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UU awards contract to build Europe's largest Nereda Plant

United Utilities has awarded a contract that it says will see Europe's largest purpose- built Nereda process plant built at its Blackburn wastewater treatment works (WwTW).

Installation of Nereda technology, an innovative treatment process using granular biomass, is already being installed at three of United Utilities’ wastewater treatment plants in the North West. 

The technology will be installed at Blackburn WwTW as part of a circa £100M infrastructure upgrade at the site, aimed at improving local watercourses that are tributaries of the River Darwen, which feeds into the River Ribble. 

The improvements will ultimately have environmental benefits by helping to continue the improvements of bathing waters along the Fylde coast.

United Utilities said it will be Europe’s largest population-equivalent purpose-built Nereda technology solution, with a volume of 72,000m3, and that it will be delivered by United Utilities’ construction partner LiMA.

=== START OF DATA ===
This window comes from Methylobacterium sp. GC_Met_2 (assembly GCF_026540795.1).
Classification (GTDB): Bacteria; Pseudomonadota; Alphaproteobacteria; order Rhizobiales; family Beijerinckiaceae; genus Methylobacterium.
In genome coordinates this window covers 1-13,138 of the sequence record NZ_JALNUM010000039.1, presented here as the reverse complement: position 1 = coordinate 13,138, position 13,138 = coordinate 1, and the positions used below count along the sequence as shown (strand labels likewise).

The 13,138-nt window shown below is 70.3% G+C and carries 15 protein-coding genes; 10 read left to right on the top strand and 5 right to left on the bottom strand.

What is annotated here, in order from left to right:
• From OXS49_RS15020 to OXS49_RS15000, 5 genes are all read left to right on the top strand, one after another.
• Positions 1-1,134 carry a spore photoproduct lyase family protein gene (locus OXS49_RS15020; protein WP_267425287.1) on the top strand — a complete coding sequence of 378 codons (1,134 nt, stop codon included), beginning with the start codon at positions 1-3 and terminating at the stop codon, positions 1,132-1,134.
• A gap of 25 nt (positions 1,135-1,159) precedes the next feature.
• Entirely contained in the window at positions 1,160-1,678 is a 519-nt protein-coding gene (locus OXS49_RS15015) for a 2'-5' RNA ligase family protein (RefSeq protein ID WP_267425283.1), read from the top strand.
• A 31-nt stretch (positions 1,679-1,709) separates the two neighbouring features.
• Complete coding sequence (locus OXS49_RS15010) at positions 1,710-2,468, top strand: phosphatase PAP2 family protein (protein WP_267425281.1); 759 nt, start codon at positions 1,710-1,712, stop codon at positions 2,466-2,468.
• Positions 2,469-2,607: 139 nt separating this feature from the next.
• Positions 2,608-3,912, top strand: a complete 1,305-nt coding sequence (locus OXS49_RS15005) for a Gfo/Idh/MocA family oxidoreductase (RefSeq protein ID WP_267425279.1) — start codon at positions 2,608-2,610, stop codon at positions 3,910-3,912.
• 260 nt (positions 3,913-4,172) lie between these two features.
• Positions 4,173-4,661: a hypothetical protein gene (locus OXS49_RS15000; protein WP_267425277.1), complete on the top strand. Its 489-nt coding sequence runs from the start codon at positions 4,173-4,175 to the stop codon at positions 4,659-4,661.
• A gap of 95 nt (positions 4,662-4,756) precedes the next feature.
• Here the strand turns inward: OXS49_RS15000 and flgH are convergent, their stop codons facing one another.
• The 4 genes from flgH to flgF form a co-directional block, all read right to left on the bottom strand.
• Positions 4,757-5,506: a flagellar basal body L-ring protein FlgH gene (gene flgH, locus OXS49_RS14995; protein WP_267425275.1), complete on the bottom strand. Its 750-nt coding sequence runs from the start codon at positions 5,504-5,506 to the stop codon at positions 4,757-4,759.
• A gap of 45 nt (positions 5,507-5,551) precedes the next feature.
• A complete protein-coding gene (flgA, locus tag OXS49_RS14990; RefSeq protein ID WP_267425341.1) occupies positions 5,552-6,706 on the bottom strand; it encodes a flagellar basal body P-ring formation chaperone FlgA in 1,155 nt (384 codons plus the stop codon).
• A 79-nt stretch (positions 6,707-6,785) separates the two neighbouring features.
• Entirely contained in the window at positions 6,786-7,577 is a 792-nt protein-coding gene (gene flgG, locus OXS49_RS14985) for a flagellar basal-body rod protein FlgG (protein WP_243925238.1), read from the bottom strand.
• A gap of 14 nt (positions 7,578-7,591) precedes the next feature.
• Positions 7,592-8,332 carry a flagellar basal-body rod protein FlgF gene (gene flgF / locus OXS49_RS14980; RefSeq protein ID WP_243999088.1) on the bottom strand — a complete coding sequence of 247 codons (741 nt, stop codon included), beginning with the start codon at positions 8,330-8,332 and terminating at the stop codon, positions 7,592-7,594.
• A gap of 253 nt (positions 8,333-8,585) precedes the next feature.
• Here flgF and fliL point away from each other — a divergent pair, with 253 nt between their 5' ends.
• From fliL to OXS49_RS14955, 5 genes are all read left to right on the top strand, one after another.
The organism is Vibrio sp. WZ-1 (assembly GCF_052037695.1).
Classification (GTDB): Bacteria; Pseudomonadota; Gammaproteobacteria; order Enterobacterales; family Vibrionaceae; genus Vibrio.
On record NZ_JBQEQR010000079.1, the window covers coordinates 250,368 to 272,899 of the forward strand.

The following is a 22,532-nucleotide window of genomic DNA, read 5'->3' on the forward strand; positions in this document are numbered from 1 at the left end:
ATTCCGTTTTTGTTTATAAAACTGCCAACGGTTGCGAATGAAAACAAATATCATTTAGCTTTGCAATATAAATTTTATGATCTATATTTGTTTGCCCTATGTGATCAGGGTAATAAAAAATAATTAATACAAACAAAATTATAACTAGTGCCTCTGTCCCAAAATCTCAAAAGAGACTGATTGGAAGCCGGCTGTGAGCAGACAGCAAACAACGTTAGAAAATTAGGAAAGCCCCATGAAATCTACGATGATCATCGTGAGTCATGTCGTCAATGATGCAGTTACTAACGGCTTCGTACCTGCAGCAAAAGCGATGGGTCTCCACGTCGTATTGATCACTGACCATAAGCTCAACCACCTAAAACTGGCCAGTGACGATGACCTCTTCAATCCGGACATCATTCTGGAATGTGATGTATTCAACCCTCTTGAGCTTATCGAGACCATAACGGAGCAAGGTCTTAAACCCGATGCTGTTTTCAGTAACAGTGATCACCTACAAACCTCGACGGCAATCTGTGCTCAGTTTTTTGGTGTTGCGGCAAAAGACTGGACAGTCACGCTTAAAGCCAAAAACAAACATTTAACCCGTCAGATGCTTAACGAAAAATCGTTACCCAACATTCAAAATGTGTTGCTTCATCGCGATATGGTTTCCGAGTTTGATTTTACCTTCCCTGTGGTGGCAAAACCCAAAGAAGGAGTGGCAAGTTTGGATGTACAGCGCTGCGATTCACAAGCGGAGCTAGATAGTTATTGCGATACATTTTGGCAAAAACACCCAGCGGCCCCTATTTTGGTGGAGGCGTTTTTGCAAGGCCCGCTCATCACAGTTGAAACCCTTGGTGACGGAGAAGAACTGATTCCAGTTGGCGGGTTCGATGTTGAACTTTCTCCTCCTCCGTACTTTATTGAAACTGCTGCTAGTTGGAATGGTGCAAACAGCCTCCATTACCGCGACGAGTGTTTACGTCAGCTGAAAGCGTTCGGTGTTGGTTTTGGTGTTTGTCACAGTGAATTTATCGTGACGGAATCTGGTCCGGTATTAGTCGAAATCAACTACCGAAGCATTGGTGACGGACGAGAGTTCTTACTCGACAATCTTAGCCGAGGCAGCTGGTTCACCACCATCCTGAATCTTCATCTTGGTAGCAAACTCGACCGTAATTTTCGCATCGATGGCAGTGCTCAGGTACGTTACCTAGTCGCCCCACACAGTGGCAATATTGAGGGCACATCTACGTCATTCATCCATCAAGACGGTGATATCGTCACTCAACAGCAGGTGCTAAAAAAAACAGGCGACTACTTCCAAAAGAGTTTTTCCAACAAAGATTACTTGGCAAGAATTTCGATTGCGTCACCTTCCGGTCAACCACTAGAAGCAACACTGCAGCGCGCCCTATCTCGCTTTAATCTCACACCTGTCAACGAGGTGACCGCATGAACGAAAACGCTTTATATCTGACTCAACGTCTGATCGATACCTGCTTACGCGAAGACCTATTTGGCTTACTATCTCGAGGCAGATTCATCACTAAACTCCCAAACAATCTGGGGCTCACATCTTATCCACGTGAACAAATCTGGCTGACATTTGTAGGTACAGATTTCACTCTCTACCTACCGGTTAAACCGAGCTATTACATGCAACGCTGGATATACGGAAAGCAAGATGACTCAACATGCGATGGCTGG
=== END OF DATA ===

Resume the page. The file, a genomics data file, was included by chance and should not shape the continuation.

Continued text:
Richard Ratcliff, United Utilities’ Engineering Delivery Director, said: “The installation of the Nereda technology represents a significant and evolutionary step in wastewater treatment technology. It provides the lowest whole-life cost solution for Blackburn WwTW through efficient energy usage and biologically removing phosphorus, thus significantly reducing chemical dosing costs.”

The project is due to be fully operational in 2021.

Kieran Brocklebank, Head of Innovation at United Utilities, said: “We were the first in the UK to invest in a pilot plant for Nereda and we’ve been hard at work testing the process in a number of applications since then.

“Moving away from a conventional process over 100 years old is difficult so we took our time to test Nereda across a broad range of criteria including purchase, running costs, and specific technical parameters.”

In October this year the company will bring into operation the largest current Nereda plant in the UK, at its Kendal site, and it is currently delivering another two upgrade projects at Morecambe WwTW and Failsworth WwTW, which will also use the revolutionary technology.

Author: Robin Hackett, Deputy Editor, WWT and WET News
Topic: Treatment
Tags: United Utilities , wastewater treatment , treatment

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